The leading House Republican on defense issues has threatened to kill passage of annual defense policy legislation if it lacks language blocking military chaplains from performing same-sex weddings.
House Armed Services Committee Chair Buck McKeon (R-Calif.) said Friday in a taped interview on C-SPAN’s “Newsmakers” that he’d rather see no version of the fiscal year 2012 defense authorization bill passed at all rather one that doesn’t prevent chaplains from marrying gay couples, according to the The Hill newspaper.
“This was one of the concerns that we had – that we were rushing this, to eliminate this, before we had fully prepared things, and DOMA is the law of the land,” McKeon said, referencing the Defense of Marriage Act, the 1996 law prohibiting federal recognition of same-sex marriage.
Last week, the Pentagon issued guidance allowing chaplains to perform same-sex weddings, if they so choose, and allowing the use of base facilities for these ceremonies.
The House in May approved a version of the defense bill that would rollback the Pentagon guidance by prohibiting chaplains or base facilities from being involved in same-sex weddings. The provision was adopted in committee as an amendment by Rep. W. Todd Akin (R-Mo.)
The measure also contains language reaffirming the Defense Department must abide by DOMA. The language was also adopted in committee as an amendment by Rep. Vicky Hartzler (R-Mo.)
The Senate Armed Services Committee in June left out these provisions in its version of the defense bill, but the full measure has yet to reach the Senate floor.
McKeon also reportedly said he’d rather see Congress fail to pass a defense measure for the first time in a half-century if he had to give in on a provision in the Senate bill effectively banning many terrorism suspects from obtaining trials in civilian court.
McKeon reportedly said he hopes the Senate will come to the side of the House on the marriage and detainee issues.
Specifically on marriage, McKeon reportedly said, “I’m hopeful that the Senate will look at those votes and will understand our feelings on this issue.”
Aubrey Sarvis, executive director of the Servicemembers Legal Defense Network, chastised McKeon for saying he’d put the Pentagon budget at risk over the ability of chaplains to perform same-sex marriages.
“It’s nothing short of shameful that the Chair of the House Armed Services Committee, charged with protecting and authorizing funding for our nation’s service members at war, would be willing to put at risk the equipment and supplies they need in order to advance his own narrow, social agenda,” Sarvis said.
If the full Senate passes the measure as approved by the Senate Armed Services Committee, the marriage issues would have to be hammered out between the House and Senate in conference committee.
In a news conference last month, Senate Armed Services Committee Chair Carl Levin (D-Mich.) pledged to work against the anti-gay provisions from being part of the defense bill when asked about the issue by The Advocate.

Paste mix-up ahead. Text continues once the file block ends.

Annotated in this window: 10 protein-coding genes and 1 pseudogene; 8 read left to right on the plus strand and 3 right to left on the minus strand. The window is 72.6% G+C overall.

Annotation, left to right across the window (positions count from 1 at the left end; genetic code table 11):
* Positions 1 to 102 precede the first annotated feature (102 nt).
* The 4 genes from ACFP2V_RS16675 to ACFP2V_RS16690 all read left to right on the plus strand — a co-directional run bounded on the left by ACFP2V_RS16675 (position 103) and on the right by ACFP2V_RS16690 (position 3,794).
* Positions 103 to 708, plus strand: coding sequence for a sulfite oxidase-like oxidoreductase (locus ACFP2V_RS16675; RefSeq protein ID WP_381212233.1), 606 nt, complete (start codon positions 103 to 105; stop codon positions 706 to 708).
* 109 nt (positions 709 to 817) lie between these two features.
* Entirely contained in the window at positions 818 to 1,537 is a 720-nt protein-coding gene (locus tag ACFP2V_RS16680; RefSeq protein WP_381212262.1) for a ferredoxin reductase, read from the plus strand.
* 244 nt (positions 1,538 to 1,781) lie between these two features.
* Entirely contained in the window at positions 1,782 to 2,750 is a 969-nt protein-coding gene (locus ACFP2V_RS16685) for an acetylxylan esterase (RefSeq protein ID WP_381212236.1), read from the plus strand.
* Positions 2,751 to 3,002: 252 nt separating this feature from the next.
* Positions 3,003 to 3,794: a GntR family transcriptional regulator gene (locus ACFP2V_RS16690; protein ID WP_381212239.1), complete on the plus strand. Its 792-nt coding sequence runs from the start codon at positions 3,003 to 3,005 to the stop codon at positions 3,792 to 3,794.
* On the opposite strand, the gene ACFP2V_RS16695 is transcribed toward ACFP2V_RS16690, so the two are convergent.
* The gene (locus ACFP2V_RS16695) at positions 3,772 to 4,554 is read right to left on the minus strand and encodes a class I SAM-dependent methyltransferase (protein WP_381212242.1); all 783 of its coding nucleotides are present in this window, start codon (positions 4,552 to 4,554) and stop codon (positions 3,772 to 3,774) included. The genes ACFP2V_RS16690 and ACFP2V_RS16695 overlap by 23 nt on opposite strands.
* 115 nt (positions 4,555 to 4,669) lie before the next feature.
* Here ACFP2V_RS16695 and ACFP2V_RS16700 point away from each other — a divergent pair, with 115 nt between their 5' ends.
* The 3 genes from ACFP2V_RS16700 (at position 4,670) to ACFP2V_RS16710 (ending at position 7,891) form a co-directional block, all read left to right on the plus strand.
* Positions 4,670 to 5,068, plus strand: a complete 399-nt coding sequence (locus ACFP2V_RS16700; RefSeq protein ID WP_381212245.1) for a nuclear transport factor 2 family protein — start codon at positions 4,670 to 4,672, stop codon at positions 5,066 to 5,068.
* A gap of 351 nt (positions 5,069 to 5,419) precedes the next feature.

“We will fight against those amendments and do everything we can to make sure that they don’t appear either in the Senate bill or on the floor,” as well as in conference committee for the bill, Levin said.
The Pentagon guidance allowing chaplains to officiate over same-sex weddings has become a rallying cry for social conservatives seeking unseat President Obama during the 2012 election.
During the 2011 Value Voters Summit, Republican presidential candidate Rick Santorum mischaracterized the guidance by saying the Obama administration “instructed” chaplains to perform these same-sex weddings when in fact they have option to do so.
Santorum added this decision from Obama is “worse than” his decision to abandon defense of DOMA in court.
“He has instructed his military chaplains to marry people, in direct contravention — marry gays and lesbians in direct contravention to the Defense of Marriage Act, which defines marriage in federal law as between a man and a woman,” Santorum said. “So not only did the president not defend the law, he has now instructed people in the military to break the law.
LGBT advocates have said allowing military chaplains to marry same-sex couples is consistent with DOMA because the anti-gay law makes no mention of couples that chaplains are able to marry.
Former Army Lt. Gen. Benjamin Mixon, who came under fire last year for speaking out against open service and asking people to call on Congress to reject “Don’t Ask, Don’t Tell” repeal, also decried the guidance during the summit.
“What kind of position is this to put chaplains in to have to make that kind of decision inside this unit?” Mixon said. “It is unfair to our service members to put them in that kind of position whether it would be a violation of their religious beliefs of their moral conscience. We owe our service members more than that, and we need to work to provide that guidance and oversight to each and every one of our service members.”